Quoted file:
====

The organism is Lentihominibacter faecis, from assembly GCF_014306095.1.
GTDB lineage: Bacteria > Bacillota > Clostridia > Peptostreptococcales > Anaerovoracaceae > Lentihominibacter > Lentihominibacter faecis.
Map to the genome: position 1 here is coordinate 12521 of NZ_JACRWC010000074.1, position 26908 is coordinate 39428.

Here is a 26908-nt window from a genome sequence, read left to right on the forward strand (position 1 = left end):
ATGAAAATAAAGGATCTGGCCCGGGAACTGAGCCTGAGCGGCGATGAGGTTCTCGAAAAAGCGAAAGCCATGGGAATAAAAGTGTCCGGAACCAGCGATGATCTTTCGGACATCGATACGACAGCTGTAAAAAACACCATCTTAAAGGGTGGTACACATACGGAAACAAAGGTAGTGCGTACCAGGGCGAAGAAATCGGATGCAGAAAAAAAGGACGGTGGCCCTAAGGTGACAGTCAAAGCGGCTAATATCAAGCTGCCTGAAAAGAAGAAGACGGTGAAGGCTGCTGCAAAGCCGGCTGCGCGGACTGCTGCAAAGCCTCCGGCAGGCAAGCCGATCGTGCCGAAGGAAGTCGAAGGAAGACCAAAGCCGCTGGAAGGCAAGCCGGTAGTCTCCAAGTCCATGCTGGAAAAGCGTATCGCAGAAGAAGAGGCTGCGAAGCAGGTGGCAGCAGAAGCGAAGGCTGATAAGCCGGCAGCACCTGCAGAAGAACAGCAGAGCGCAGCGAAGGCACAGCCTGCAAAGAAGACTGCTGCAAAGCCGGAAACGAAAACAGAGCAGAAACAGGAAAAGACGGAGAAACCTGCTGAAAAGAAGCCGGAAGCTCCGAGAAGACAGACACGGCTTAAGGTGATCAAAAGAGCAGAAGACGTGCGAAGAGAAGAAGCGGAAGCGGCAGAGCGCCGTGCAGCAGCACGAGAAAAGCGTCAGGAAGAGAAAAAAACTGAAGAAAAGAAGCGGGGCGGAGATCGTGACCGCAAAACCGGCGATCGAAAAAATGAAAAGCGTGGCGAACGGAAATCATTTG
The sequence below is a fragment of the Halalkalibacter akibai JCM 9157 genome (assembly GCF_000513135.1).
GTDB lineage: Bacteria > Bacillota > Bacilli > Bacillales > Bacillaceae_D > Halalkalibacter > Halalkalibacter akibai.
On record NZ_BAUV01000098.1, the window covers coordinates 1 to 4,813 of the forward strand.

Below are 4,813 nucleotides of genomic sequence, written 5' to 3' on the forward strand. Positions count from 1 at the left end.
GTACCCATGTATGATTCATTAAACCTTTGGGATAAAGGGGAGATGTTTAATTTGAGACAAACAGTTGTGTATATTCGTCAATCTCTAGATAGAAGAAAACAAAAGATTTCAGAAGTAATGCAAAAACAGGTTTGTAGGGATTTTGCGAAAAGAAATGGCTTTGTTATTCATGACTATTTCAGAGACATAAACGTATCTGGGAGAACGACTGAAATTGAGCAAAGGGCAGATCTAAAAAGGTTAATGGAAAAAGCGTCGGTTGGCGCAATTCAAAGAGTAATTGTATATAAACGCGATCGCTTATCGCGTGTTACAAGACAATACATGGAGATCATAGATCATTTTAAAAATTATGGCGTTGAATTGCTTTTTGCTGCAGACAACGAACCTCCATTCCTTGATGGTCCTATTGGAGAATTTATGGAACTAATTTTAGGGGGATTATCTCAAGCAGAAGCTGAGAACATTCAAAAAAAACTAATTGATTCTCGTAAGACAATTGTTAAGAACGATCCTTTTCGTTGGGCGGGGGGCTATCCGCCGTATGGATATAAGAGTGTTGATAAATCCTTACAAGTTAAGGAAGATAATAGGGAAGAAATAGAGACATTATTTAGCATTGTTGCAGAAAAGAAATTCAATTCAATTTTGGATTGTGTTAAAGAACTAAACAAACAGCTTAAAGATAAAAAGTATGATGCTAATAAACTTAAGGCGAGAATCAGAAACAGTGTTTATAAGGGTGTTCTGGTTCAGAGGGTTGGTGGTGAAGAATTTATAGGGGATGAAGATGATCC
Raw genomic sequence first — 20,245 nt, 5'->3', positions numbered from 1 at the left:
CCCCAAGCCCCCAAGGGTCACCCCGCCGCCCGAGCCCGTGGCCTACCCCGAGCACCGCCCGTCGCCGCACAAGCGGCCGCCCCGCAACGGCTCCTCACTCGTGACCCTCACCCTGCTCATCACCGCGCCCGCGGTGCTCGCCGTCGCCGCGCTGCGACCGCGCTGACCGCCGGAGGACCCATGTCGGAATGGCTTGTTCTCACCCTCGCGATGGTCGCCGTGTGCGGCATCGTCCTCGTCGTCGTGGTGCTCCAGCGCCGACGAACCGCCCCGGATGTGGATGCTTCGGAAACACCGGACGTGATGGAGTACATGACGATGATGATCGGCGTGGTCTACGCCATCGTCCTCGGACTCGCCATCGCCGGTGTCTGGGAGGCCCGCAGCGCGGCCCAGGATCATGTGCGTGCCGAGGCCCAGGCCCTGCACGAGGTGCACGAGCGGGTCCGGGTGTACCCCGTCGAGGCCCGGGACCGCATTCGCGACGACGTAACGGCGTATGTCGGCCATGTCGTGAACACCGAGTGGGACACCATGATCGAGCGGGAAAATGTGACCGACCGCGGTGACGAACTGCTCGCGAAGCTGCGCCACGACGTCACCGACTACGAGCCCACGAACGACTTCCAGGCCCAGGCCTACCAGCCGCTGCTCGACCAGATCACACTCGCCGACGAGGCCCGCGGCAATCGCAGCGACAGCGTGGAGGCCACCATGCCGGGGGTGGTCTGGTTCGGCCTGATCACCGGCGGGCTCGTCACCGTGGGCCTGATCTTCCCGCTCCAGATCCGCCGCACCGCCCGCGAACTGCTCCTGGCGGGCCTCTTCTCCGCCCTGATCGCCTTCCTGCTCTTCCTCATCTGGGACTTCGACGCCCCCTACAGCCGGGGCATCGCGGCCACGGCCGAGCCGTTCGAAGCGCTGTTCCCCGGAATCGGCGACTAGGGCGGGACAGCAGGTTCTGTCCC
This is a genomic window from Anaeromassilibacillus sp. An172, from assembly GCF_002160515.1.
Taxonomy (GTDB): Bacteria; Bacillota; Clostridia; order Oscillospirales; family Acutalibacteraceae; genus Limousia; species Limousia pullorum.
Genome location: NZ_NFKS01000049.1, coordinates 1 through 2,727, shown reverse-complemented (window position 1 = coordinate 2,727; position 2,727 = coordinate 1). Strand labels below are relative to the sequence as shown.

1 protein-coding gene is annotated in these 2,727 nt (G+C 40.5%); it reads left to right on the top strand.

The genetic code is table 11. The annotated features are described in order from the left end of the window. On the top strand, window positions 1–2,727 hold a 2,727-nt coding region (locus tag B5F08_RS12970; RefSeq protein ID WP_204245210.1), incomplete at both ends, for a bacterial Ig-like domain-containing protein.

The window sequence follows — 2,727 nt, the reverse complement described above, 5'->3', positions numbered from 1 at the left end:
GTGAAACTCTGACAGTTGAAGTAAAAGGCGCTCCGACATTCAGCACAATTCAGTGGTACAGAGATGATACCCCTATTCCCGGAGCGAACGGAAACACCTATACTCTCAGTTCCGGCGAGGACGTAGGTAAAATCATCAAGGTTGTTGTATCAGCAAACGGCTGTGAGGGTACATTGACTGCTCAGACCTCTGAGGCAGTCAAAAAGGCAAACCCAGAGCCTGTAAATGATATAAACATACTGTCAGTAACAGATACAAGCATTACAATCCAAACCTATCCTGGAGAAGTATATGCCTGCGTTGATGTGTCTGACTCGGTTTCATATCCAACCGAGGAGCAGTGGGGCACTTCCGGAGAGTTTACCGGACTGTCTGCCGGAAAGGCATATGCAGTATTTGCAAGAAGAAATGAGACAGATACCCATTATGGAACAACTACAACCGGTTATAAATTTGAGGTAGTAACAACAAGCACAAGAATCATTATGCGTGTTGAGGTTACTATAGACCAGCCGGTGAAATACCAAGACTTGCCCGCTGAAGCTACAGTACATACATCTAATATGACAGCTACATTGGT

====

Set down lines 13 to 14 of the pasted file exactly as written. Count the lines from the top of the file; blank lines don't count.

This is a genomic window from Anaeromassilibacillus sp. An172, from assembly GCF_002160515.1.
Taxonomy (GTDB): Bacteria; Bacillota; Clostridia; order Oscillospirales; family Acutalibacteraceae; genus Limousia; species Limousia pullorum.